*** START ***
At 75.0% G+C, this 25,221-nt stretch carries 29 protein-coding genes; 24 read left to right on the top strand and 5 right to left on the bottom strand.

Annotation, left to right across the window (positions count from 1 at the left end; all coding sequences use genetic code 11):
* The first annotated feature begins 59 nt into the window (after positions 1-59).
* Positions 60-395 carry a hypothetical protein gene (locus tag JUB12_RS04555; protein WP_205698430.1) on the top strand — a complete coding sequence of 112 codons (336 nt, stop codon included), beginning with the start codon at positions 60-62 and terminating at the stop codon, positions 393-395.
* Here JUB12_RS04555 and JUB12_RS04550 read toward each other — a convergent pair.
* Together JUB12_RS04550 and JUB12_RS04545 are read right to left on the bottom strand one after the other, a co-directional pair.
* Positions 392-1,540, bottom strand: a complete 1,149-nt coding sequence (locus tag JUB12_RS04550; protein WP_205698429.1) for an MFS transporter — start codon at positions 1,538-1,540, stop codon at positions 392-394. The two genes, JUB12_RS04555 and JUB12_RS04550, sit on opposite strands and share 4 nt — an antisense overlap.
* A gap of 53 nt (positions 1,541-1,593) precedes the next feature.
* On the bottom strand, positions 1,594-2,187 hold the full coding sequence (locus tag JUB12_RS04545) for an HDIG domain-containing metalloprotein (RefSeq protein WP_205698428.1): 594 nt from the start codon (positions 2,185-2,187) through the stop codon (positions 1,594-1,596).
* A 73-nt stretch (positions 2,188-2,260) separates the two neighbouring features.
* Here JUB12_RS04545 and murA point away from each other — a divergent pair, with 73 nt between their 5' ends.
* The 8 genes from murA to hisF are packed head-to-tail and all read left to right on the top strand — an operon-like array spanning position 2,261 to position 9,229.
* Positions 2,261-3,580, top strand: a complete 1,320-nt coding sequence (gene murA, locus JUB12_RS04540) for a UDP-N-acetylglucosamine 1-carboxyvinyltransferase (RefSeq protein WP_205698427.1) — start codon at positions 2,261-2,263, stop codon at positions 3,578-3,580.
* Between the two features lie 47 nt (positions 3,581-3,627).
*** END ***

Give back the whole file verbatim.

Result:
At 75.0% G+C, this 25,221-nt stretch carries 29 protein-coding genes; 24 read left to right on the top strand and 5 right to left on the bottom strand.

Annotation, left to right across the window (positions count from 1 at the left end; all coding sequences use genetic code 11):
* The first annotated feature begins 59 nt into the window (after positions 1-59).
* Positions 60-395 carry a hypothetical protein gene (locus tag JUB12_RS04555; protein WP_205698430.1) on the top strand — a complete coding sequence of 112 codons (336 nt, stop codon included), beginning with the start codon at positions 60-62 and terminating at the stop codon, positions 393-395.
* Here JUB12_RS04555 and JUB12_RS04550 read toward each other — a convergent pair.
* Together JUB12_RS04550 and JUB12_RS04545 are read right to left on the bottom strand one after the other, a co-directional pair.
* Positions 392-1,540, bottom strand: a complete 1,149-nt coding sequence (locus tag JUB12_RS04550; protein WP_205698429.1) for an MFS transporter — start codon at positions 1,538-1,540, stop codon at positions 392-394. The two genes, JUB12_RS04555 and JUB12_RS04550, sit on opposite strands and share 4 nt — an antisense overlap.
* A gap of 53 nt (positions 1,541-1,593) precedes the next feature.
* On the bottom strand, positions 1,594-2,187 hold the full coding sequence (locus tag JUB12_RS04545) for an HDIG domain-containing metalloprotein (RefSeq protein WP_205698428.1): 594 nt from the start codon (positions 2,185-2,187) through the stop codon (positions 1,594-1,596).
* A 73-nt stretch (positions 2,188-2,260) separates the two neighbouring features.
* Here JUB12_RS04545 and murA point away from each other — a divergent pair, with 73 nt between their 5' ends.
* The 8 genes from murA to hisF are packed head-to-tail and all read left to right on the top strand — an operon-like array spanning position 2,261 to position 9,229.
* Positions 2,261-3,580, top strand: a complete 1,320-nt coding sequence (gene murA, locus JUB12_RS04540) for a UDP-N-acetylglucosamine 1-carboxyvinyltransferase (RefSeq protein WP_205698427.1) — start codon at positions 2,261-2,263, stop codon at positions 3,578-3,580.
* Between the two features lie 47 nt (positions 3,581-3,627).